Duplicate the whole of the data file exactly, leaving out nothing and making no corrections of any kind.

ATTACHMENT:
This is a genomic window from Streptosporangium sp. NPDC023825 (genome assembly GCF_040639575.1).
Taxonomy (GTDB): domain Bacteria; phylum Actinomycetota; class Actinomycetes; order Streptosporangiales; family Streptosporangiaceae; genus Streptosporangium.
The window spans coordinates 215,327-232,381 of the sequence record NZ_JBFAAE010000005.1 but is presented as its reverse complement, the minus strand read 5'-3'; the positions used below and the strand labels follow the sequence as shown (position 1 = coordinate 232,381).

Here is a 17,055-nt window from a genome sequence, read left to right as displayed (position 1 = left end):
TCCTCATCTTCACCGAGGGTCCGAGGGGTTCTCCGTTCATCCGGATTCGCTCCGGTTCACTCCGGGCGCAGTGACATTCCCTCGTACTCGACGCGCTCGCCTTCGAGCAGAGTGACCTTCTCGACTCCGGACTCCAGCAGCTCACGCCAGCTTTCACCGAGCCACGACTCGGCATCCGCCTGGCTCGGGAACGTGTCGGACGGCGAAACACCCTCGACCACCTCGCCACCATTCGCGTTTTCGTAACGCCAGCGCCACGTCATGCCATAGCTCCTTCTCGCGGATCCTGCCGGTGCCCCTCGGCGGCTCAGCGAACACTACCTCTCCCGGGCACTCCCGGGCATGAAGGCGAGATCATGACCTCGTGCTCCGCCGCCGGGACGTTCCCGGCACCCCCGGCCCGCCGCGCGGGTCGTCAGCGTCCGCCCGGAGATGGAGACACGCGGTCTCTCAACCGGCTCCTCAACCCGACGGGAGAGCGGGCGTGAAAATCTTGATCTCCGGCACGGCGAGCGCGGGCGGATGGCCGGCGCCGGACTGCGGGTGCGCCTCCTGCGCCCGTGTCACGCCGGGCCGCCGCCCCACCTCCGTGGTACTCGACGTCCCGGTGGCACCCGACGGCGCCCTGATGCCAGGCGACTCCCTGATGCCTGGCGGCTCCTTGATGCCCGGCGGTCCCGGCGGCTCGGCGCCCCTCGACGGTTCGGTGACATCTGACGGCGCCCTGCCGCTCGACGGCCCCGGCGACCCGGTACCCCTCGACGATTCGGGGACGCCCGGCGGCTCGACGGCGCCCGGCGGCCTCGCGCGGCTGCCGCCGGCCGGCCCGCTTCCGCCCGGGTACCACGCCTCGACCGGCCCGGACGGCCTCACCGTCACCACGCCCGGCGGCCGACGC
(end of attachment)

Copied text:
This is a genomic window from Streptosporangium sp. NPDC023825 (genome assembly GCF_040639575.1).
Taxonomy (GTDB): domain Bacteria; phylum Actinomycetota; class Actinomycetes; order Streptosporangiales; family Streptosporangiaceae; genus Streptosporangium.
The window spans coordinates 215,327-232,381 of the sequence record NZ_JBFAAE010000005.1 but is presented as its reverse complement, the minus strand read 5'-3'; the positions used below and the strand labels follow the sequence as shown (position 1 = coordinate 232,381).

Here is a 17,055-nt window from a genome sequence, read left to right as displayed (position 1 = left end):
TCCTCATCTTCACCGAGGGTCCGAGGGGTTCTCCGTTCATCCGGATTCGCTCCGGTTCACTCCGGGCGCAGTGACATTCCCTCGTACTCGACGCGCTCGCCTTCGAGCAGAGTGACCTTCTCGACTCCGGACTCCAGCAGCTCACGCCAGCTTTCACCGAGCCACGACTCGGCATCCGCCTGGCTCGGGAACGTGTCGGACGGCGAAACACCCTCGACCACCTCGCCACCATTCGCGTTTTCGTAACGCCAGCGCCACGTCATGCCATAGCTCCTTCTCGCGGATCCTGCCGGTGCCCCTCGGCGGCTCAGCGAACACTACCTCTCCCGGGCACTCCCGGGCATGAAGGCGAGATCATGACCTCGTGCTCCGCCGCCGGGACGTTCCCGGCACCCCCGGCCCGCCGCGCGGGTCGTCAGCGTCCGCCCGGAGATGGAGACACGCGGTCTCTCAACCGGCTCCTCAACCCGACGGGAGAGCGGGCGTGAAAATCTTGATCTCCGGCACGGCGAGCGCGGGCGGATGGCCGGCGCCGGACTGCGGGTGCGCCTCCTGCGCCCGTGTCACGCCGGGCCGCCGCCCCACCTCCGTGGTACTCGACGTCCCGGTGGCACCCGACGGCGCCCTGATGCCAGGCGACTCCCTGATGCCTGGCGGCTCCTTGATGCCCGGCGGTCCCGGCGGCTCGGCGCCCCTCGACGGTTCGGTGACATCTGACGGCGCCCTGCCGCTCGACGGCCCCGGCGACCCGGTACCCCTCGACGATTCGGGGACGCCCGGCGGCTCGACGGCGCCCGGCGGCCTCGCGCGGCTGCCGCCGGCCGGCCCGCTTCCGCCCGGGTACCACGCCTCGACCGGCCCGGACGGCCTCACCGTCACCACGCCCGGCGGCCGACGC